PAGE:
This is my first blog post of 2017 and has nothing to do with sewing. I lost my darling daddy on 19th January. Readers of this blog will know that he had to go into a nursing home last year after a long battle with Alzheimer’s. I say ‘battle’ but that sounds dramatic and it never was. He never made a fuss and with some support he coped incredibly well for many years. He kept his sense of humour all the way through and, thankfully, was still able to recognise us right up until the last few days of his life.
I am missing him so much and just wanted to take this opportunity to write down some of my special memories of him, so I hope you will bear with me!
He was an only child who grew up in Wimbledon but at the start of the Second World War, at the age of nine, he was evacuated for almost its entire duration. I think this made him very self-reliant. When he told us tales of his National Service in the RAF at the age of 18 he always expressed amazement that some of the other lads used to cry for their mums at night!
Here he is in his younger days. He was a handsome chap, no wonder my mum fell for him.
One of the most impressive things about him was his ability to make or fix just about anything. When we were very young he built an extension on our house pretty much single-handedly and his DIY skills were second to none. In their current home he built the kitchen and all the wardrobes from scratch. He also had a life-long interest in model engineering and spent many hours in his workshop building model boats which were then sailed on the ponds at Wimbledon Common. My sister and I always had our hearts in our mouths as the boats set out across the water in case they sank (which they sometimes did!).
We never had someone in to mend things – he just rolled up his sleeves and fixed it. A friend of mine always remembers us breaking down in her old Mini when we were about 18. We rang my dad and he appeared in his overalls and got us back on the road.
I always say that I spent the first 20 or so years of my life thinking that all blokes could do this stuff and was rather disappointed to discover that they couldn’t!
He was probably the most even tempered person I’ve ever known. My sister have obviously been talking about him a lot recently and agreeing that he almost never told us off. The only time you needed to watch it was if you noticed his jaw clenching when he was driving – probably because we were mucking around in the back of the car! We spent many childhood holidays in Swanage and he used to get home from work on a Friday, load up the back of the Morris 1000 Traveller and off we’d go. The loading up of the car included my sister and I being settled in the back to sleep on the way down there. On my sister’s third birthday there was also a tricycle hidden under a blanket next to us and unbelievably we didn’t even notice it!
He was brilliant at reading stories to us and while we were looking through photographs recently I found this one. I think I was about three at the time and I’m fairly sure that is a Mabel Lucie Atwell book that belonged to my mother.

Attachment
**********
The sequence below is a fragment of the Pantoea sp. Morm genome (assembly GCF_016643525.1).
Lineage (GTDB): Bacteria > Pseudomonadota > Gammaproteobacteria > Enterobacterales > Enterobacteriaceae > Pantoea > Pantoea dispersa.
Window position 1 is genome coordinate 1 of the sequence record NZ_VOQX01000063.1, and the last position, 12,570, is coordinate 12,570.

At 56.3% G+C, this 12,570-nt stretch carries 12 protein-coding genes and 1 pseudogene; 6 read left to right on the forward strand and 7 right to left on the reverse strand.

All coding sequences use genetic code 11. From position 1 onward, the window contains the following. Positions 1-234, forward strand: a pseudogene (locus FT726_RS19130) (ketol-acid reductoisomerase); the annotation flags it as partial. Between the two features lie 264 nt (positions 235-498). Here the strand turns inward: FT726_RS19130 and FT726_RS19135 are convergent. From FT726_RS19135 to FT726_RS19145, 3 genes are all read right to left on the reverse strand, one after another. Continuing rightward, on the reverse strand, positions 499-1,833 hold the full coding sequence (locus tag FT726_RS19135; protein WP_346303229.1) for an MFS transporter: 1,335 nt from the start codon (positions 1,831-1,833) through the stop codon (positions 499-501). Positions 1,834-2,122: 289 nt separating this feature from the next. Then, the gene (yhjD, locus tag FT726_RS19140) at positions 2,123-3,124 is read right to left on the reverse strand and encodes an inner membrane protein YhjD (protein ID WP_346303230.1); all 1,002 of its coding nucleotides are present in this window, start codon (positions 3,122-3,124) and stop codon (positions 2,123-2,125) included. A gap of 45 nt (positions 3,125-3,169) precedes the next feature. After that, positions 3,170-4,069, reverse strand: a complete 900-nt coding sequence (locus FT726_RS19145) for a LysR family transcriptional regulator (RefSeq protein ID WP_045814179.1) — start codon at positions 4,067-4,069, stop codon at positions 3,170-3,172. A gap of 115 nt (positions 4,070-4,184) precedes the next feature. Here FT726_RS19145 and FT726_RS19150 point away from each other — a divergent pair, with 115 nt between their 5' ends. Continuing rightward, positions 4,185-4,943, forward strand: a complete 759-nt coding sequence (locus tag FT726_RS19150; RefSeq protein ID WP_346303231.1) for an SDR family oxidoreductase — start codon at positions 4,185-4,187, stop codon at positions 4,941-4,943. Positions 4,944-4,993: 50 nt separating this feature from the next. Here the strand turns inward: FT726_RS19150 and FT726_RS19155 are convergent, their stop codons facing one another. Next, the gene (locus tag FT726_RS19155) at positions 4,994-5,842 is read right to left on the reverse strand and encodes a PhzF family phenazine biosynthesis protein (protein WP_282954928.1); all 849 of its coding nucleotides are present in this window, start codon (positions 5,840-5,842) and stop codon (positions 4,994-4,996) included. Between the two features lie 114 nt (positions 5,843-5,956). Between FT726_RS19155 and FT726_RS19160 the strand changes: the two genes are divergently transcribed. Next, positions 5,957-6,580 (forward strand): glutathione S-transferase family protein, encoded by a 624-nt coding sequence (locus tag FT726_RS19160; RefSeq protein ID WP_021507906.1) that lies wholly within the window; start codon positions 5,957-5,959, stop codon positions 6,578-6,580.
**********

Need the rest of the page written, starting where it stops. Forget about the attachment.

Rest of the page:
As we got older we joined a book club and one of the many books he read out loud was The Borrowers. I was obsessed with Arrietty and he started writing me tiny little letters in miniature envelopes which I would find by the fireplace in the morning and honestly believed were from her. How I wish I still had those treasures. I always imagine that one day I’ll be clearing out a box at my parents’ house and one of them will appear.
His calm nature came into its own when we were teenagers when he could always be relied upon to turn out at all hours of the night to pick us up from parties, sometimes in remote locations. He never batted an eyelid as groups of our friends staggered out to get a lift home and I remember one occasion when one of the boys was sick out of the car window and my dad just carried on driving. He always remembered collecting me from a party that had turned out to be in a field and he suddenly spotted a group of us emerging through a hole in the hedge!
Obviously he wasn’t perfect – he was a master of the tactless comment when you were just about to go out for the evening thinking you looked great. I wore fuschia coloured tights to his funeral as a reminder of the time I went downstairs in some maroon tights and he remarked “did you know all the blood has rushed to your legs?”. He made dreadful puns at the drop of a hat and continued to make these right up to the end of his life – some of them were so obscure that you wondered how his dear old brain came up with them when he could barely do anything else. He also remembered all the poems and songs he’d learned as a child and we sat and recited and sang them with him all the time. And he was still always smiling.
I think we did him proud when we said a final farewell to him last Thursday. We read poems, sang and one of Mr Jane Makes’ lovely daughters played “Moon River” on the flute, one of his favourite tunes. My mother was an absolute star and read her poem without faltering (unlike me and my sister) and Mr Jane Makes read the eulogy so beautifully. We finished with these words of comfort from Winnie-the-Pooh.
If ever there is tomorrow when we’re not together.. there is something you must always remember. You are braver than you believe, stronger than you seem, and smarter than you think. But the most important thing is, even if we’re apart.. I’ll always be with you.
I now need to get on with my sewing, he wouldn’t have wanted me to sit around idle.